Chairapata, Potosí (Bolivia), 1813
Oil on canvas
Inscription “Verdadero retrato de Nuestra Señora. de Guadalupe de Chairapata, a devoción de Su Párroco el D. D. Manuel de Lossada, y Amezaga Año de 1813.”
The great veneration inspired by Extremadura’s Our Lady ofGuadalupe meant it became one of the most widely-depicted images over the centuries in a number of artistic formats, both in Spain and on the other side of the Atlantic.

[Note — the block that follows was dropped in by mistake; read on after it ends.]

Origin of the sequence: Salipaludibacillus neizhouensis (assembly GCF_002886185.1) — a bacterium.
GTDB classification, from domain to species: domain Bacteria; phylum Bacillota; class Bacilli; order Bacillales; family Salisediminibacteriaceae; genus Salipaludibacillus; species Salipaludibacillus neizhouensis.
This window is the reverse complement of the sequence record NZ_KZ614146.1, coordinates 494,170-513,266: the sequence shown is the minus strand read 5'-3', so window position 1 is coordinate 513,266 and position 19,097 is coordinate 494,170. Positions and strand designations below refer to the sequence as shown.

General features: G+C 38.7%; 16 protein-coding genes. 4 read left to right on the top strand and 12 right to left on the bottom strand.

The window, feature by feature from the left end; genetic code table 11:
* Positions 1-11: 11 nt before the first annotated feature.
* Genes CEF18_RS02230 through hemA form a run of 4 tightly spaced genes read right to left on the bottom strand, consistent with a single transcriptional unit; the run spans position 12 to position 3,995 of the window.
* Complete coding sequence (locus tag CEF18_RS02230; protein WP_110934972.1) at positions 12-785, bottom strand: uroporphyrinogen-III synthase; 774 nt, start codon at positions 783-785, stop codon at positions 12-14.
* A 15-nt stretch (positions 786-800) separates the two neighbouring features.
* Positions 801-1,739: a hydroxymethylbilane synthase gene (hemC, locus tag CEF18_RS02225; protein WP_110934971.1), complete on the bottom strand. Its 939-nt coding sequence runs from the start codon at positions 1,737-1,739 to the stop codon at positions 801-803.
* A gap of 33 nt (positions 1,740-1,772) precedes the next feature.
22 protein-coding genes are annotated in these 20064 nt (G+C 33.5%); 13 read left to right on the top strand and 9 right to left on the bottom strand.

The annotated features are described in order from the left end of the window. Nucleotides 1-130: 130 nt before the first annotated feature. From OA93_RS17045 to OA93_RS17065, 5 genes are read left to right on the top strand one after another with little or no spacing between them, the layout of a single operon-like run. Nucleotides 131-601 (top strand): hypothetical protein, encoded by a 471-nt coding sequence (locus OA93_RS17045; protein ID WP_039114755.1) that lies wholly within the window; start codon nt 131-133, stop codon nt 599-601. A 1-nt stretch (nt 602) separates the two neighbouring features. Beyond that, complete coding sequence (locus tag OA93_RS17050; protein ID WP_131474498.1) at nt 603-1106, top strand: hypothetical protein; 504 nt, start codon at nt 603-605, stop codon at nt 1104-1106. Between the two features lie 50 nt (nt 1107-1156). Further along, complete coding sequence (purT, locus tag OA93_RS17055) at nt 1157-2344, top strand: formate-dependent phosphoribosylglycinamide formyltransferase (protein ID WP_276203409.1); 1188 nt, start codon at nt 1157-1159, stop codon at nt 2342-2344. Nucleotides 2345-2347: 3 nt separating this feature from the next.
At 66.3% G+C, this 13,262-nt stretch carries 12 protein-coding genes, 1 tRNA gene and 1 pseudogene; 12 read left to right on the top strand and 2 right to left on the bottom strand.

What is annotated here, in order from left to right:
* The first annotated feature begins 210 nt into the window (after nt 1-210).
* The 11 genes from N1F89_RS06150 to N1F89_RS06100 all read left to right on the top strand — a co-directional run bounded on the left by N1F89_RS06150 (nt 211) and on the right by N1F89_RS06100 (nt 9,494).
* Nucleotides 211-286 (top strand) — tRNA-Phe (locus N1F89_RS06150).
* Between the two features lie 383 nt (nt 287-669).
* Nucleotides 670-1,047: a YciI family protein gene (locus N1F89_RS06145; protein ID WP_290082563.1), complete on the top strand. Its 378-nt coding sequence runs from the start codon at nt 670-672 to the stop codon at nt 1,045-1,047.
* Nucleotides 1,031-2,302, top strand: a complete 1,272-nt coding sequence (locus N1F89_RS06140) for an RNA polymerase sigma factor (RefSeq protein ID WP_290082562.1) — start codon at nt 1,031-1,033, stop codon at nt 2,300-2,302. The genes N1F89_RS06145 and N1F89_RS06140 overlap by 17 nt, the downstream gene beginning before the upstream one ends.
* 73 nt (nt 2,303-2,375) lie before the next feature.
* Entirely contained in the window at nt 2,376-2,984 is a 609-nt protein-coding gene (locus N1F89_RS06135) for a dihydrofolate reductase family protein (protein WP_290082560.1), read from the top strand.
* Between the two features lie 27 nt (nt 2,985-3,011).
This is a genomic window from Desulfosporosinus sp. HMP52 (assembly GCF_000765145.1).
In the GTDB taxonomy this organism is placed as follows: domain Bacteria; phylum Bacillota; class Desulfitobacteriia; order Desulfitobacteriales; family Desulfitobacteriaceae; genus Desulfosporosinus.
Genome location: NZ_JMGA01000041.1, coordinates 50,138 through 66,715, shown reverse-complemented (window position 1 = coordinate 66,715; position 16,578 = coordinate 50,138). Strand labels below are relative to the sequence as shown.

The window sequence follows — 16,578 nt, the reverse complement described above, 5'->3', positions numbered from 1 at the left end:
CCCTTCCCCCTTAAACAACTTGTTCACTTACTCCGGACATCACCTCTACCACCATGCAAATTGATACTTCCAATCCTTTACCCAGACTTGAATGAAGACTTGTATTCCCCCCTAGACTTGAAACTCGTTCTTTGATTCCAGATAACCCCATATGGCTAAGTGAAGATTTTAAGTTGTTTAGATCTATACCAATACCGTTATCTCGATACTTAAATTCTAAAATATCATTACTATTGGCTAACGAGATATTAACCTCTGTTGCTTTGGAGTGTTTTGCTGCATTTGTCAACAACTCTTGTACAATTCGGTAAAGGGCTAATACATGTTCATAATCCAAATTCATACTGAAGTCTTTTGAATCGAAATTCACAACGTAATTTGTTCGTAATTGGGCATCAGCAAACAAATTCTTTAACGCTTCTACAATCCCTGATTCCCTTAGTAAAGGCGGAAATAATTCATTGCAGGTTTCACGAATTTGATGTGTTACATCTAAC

The origin of the iconography goes back to a miraculous event that occurred to a cowherd from Cáceres (Extremadura, Spain), Gil Cordero, in the late 13th century in the nearby Guadalupe river area.12 After it had been lost for several days, Gil came across the dead body of one of his cows and, just as he was about to skin it for its hide, it came back to life. The Virgin then appeared to him, speaking the following words: “… you will go back to your lands, and you will tell the clerics and other people to come to this place where I appeared to you, and to dig here, and they will find an image of me.” A group of people subsequently travelled to said location, and there they found a wooden carving of the Virgin.